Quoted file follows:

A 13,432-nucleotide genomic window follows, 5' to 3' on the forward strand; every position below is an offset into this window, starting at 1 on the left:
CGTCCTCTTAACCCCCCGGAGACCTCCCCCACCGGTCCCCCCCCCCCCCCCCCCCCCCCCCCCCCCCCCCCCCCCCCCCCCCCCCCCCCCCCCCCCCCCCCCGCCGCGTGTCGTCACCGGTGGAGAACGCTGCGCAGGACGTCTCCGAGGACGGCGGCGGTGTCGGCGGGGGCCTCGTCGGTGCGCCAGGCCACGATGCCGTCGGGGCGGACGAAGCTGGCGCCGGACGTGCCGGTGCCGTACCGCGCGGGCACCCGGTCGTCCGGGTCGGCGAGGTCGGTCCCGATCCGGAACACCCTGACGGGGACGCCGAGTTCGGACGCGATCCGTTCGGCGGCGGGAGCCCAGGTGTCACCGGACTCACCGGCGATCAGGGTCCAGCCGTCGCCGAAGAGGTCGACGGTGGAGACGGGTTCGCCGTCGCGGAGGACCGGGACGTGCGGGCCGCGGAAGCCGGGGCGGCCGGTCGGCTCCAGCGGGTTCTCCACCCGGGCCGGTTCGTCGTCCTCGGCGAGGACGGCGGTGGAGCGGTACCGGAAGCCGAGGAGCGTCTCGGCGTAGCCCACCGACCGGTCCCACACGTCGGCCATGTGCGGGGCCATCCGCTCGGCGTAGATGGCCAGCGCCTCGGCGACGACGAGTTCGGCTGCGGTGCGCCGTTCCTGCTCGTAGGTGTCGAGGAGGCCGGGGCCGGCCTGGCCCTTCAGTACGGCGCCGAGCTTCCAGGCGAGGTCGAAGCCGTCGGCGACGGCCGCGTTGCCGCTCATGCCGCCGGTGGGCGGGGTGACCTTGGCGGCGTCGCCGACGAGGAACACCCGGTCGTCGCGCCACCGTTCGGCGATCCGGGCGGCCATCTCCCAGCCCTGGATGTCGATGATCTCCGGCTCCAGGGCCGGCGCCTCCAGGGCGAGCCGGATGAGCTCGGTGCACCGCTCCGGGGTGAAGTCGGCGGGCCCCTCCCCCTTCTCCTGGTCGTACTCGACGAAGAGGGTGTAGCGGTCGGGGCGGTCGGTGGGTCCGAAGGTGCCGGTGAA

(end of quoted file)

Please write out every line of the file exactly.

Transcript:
A 13,432-nucleotide genomic window follows, 5' to 3' on the forward strand; every position below is an offset into this window, starting at 1 on the left:
CGTCCTCTTAACCCCCCGGAGACCTCCCCCACCGGTCCCCCCCCCCCCCCCCCCCCCCCCCCCCCCCCCCCCCCCCCCCCCCCCCCCCCCCCCCCCCCCCCCGCCGCGTGTCGTCACCGGTGGAGAACGCTGCGCAGGACGTCTCCGAGGACGGCGGCGGTGTCGGCGGGGGCCTCGTCGGTGCGCCAGGCCACGATGCCGTCGGGGCGGACGAAGCTGGCGCCGGACGTGCCGGTGCCGTACCGCGCGGGCACCCGGTCGTCCGGGTCGGCGAGGTCGGTCCCGATCCGGAACACCCTGACGGGGACGCCGAGTTCGGACGCGATCCGTTCGGCGGCGGGAGCCCAGGTGTCACCGGACTCACCGGCGATCAGGGTCCAGCCGTCGCCGAAGAGGTCGACGGTGGAGACGGGTTCGCCGTCGCGGAGGACCGGGACGTGCGGGCCGCGGAAGCCGGGGCGGCCGGTCGGCTCCAGCGGGTTCTCCACCCGGGCCGGTTCGTCGTCCTCGGCGAGGACGGCGGTGGAGCGGTACCGGAAGCCGAGGAGCGTCTCGGCGTAGCCCACCGACCGGTCCCACACGTCGGCCATGTGCGGGGCCATCCGCTCGGCGTAGATGGCCAGCGCCTCGGCGACGACGAGTTCGGCTGCGGTGCGCCGTTCCTGCTCGTAGGTGTCGAGGAGGCCGGGGCCGGCCTGGCCCTTCAGTACGGCGCCGAGCTTCCAGGCGAGGTCGAAGCCGTCGGCGACGGCCGCGTTGCCGCTCATGCCGCCGGTGGGCGGGGTGACCTTGGCGGCGTCGCCGACGAGGAACACCCGGTCGTCGCGCCACCGTTCGGCGATCCGGGCGGCCATCTCCCAGCCCTGGATGTCGATGATCTCCGGCTCCAGGGCCGGCGCCTCCAGGGCGAGCCGGATGAGCTCGGTGCACCGCTCCGGGGTGAAGTCGGCGGGCCCCTCCCCCTTCTCCTGGTCGTACTCGACGAAGAGGGTGTAGCGGTCGGGGCGGTCGGTGGGTCCGAAGGTGCCGGTGAA